A long road to the Finals for Danny Green

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Danny Green has come a long way to get to the NBA Finals.

AMERICAN AIRLINES ARENA — It’s been a long, strange trip for Danny Green. After all the disappointment that comes with bouncing around the D-League, Europe and the end of an NBA bench, Green is set to start Game 1 of the NBA Finals on Thursday night.

You know the story. After four years at North Carolina, Green went in the second round of the 2009 draft and then explored the back alleys of professional basketball. He spent time with the Reno Bighorns of the NBA D-League, was LeBron James’ dancing partner on the Cleveland Cavaliers bench for a spell and waited out the NBA Lockout a couple of summers ago in Slovenia.

Then Manu Ginobili broke his hand and James Anderson couldn’t catch a break. That opened the door for Green and put him on the path to the NBA Finals.

But let’s not get this story wrong. It wasn’t luck that put Green where he is. Sure, there’s always luck involved, but it’s much more than that. It’s about a guy who put in the work, put in the time and figured out what it took to stick in the NBA. That it came with the Spurs, a team that once cut him, makes the story that much better.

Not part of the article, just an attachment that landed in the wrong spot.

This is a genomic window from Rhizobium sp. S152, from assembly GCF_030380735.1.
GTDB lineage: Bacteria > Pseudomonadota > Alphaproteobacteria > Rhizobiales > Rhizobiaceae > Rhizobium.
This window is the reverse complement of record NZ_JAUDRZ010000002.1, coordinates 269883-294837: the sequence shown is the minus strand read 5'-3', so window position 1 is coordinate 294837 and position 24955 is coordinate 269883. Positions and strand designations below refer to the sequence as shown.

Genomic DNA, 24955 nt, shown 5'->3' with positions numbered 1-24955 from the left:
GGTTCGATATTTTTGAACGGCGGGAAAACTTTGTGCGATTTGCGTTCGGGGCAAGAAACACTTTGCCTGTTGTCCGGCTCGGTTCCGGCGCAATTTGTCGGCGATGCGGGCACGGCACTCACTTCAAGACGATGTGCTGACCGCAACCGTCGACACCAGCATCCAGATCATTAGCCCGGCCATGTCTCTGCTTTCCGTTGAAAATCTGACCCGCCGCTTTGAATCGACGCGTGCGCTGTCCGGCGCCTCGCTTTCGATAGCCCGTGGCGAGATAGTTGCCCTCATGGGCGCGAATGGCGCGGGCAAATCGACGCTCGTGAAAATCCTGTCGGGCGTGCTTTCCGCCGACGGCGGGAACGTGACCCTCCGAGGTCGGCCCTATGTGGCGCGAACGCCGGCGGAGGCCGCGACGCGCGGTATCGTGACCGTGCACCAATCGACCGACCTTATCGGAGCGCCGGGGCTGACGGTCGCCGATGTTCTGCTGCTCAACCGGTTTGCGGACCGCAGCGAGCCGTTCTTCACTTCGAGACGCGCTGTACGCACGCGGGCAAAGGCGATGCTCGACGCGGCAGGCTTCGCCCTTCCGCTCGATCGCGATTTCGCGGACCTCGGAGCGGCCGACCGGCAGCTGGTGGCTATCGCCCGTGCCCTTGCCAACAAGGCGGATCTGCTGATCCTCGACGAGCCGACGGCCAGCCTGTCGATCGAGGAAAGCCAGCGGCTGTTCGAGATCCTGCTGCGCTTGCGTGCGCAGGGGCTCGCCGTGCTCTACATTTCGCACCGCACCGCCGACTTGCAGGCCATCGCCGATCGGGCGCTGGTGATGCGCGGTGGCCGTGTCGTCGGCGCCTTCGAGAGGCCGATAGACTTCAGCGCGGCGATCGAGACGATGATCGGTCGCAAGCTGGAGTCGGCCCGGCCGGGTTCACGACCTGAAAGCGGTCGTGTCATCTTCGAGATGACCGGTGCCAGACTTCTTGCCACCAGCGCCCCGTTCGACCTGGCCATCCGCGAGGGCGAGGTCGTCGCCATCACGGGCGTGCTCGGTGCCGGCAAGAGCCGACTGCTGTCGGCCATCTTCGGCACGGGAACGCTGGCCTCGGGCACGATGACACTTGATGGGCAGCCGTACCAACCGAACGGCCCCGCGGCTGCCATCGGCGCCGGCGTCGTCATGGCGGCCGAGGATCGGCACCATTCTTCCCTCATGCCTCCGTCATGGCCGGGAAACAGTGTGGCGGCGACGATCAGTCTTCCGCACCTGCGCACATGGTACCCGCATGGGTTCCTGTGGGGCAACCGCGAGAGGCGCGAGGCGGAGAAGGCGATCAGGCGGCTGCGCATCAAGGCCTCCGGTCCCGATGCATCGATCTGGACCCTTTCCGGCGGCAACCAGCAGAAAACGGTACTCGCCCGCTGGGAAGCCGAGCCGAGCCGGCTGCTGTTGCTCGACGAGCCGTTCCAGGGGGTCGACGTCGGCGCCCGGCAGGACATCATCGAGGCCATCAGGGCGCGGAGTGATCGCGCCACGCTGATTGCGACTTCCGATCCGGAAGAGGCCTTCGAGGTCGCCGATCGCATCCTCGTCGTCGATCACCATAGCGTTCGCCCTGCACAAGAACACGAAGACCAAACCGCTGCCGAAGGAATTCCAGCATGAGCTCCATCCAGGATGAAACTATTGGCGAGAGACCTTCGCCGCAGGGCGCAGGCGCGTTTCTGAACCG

According to Spurs head coach Gregg Popovich, it took a sort of double team from himself and Green’s college coach, Roy Williams, to guide the Spurs swingman to become the player he is today.

“He’s going to keep getting cut if he doesn’t do A, B and C,” Pop said after shootaround on Thursday about what he and Williams told Danny.

To his credit, Green learned from the pair of Hall of Fame coaches and did the things necessary to stick in the league. It also got him a nice little contract and the comfort in life that comes with guaranteed income.

“Defensively on the floor is what my main role is and why my importance with this team is,” Green said earlier in the playoffs, explaining what either the A or B is. “It’s easier offensively to just wait, spot up at the 3-point line and knock down shots.”

Improving in those areas is what kept Green in the league, as well as the Spurs rotation, and his ability to do them well is a major reason why the Spurs are battling for their fifth NBA title. After a horrific Western Conference Finals last season, Green’s confidence never wavered this season.

“He’s progressed more mentally than anything else,” Coach Pop said.

Now Green is tasked with his toughest challenge yet. On one end he’ll have to check Dwyane Wade who, while not quite performing like the player he was just a couple of seasons ago, is still a dangerous offensive player. On the other, Green will have to knock down perimeter shots on the league’s brightest stage against possibly its most manic defense.

That’s just one of the battles to take place when the NBA Finals tip-off on Thursday night. For Green, it’s one a long time in the making. If he can continue his 43 percent shooting from the 3-point line in this Finals, what one could already consider a happy ending might just get even better.